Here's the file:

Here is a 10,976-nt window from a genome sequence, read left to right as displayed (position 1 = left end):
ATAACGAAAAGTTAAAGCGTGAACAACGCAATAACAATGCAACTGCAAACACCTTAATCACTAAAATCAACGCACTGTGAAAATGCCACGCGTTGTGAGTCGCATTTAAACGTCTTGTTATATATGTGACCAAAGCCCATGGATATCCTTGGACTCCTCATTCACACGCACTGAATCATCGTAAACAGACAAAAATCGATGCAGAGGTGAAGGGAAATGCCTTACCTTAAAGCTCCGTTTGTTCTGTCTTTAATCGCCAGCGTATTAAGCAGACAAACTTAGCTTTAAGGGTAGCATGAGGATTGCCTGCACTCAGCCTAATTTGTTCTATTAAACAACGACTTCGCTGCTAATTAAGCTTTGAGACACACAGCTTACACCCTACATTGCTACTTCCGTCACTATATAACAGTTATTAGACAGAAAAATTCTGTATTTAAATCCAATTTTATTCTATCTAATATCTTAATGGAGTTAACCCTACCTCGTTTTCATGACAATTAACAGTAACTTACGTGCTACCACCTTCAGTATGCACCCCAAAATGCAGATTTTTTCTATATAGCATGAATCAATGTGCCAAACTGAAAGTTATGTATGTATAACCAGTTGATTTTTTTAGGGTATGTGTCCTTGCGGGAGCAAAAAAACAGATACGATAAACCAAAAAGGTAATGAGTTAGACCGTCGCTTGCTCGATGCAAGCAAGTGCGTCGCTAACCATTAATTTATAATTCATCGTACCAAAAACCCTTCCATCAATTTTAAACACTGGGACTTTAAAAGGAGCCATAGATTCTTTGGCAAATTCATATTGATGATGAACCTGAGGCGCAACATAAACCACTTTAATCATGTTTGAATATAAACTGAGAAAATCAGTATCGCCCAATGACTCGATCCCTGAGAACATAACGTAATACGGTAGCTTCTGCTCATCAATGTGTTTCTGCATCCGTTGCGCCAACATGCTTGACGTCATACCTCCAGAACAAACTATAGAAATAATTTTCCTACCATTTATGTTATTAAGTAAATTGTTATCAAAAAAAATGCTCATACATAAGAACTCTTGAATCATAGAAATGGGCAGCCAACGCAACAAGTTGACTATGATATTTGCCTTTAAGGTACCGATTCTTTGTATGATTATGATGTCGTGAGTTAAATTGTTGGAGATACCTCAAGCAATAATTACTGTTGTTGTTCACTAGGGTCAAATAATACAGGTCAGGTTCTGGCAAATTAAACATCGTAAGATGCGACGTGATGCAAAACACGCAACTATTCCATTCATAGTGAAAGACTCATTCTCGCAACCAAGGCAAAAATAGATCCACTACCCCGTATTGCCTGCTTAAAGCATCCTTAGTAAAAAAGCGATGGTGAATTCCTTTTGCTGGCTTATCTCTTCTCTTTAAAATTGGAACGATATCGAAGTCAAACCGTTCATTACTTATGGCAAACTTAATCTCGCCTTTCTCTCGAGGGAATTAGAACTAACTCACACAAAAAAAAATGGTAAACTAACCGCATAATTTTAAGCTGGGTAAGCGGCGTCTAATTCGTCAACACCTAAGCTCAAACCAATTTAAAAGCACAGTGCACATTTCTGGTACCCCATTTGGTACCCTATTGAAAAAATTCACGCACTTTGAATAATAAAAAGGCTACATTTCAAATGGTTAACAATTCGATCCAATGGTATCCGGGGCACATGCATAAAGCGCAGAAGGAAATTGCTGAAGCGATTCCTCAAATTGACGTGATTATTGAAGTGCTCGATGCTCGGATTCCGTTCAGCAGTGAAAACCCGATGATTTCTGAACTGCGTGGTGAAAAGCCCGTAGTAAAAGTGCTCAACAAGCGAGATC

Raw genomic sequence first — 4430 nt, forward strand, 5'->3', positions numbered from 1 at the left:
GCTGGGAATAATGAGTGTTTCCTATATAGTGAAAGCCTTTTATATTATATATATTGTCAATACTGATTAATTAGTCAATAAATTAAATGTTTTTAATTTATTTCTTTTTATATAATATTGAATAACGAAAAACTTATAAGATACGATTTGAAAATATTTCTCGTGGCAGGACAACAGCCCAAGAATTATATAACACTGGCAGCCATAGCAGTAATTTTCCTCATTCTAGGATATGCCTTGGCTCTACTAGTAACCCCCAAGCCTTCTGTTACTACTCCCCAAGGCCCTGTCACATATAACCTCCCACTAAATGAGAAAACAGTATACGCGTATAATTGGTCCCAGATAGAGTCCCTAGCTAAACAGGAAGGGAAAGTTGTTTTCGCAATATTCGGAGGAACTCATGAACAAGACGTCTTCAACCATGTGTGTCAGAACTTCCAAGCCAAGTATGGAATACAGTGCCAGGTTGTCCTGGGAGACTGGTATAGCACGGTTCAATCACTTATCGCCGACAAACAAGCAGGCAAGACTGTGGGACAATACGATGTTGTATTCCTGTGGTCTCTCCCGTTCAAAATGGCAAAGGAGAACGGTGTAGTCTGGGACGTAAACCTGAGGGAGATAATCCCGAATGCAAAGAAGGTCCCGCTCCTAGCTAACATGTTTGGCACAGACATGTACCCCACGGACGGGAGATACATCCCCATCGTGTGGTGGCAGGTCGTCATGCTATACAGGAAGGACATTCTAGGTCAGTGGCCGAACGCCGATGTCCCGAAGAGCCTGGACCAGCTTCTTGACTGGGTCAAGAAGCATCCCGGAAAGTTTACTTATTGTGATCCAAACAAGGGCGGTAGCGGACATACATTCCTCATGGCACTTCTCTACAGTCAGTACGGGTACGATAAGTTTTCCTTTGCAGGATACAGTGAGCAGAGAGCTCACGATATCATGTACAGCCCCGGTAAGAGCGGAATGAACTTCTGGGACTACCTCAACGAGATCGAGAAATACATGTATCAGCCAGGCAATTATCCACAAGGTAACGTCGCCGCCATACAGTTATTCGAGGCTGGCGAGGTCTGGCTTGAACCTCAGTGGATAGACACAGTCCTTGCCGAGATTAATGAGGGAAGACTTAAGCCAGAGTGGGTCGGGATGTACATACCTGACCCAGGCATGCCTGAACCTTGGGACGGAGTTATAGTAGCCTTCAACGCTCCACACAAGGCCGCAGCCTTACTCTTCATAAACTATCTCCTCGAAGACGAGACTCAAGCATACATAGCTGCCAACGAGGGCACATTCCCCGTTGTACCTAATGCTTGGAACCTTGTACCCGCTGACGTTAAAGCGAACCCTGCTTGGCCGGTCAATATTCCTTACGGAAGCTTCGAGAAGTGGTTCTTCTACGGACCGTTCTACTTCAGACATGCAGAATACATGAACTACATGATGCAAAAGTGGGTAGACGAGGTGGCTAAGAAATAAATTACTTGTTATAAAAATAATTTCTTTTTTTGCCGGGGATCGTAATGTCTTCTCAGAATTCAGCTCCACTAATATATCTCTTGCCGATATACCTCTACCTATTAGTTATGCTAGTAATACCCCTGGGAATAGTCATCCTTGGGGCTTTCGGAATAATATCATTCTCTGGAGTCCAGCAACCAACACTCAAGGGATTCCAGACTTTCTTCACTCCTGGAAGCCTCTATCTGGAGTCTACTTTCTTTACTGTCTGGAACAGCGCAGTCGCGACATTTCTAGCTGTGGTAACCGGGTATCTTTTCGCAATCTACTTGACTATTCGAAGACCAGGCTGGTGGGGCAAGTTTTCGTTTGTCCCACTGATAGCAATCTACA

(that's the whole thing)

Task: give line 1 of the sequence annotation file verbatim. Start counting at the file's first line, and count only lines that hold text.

Here is a 10,976-nt window from a genome sequence, read left to right as displayed (position 1 = left end):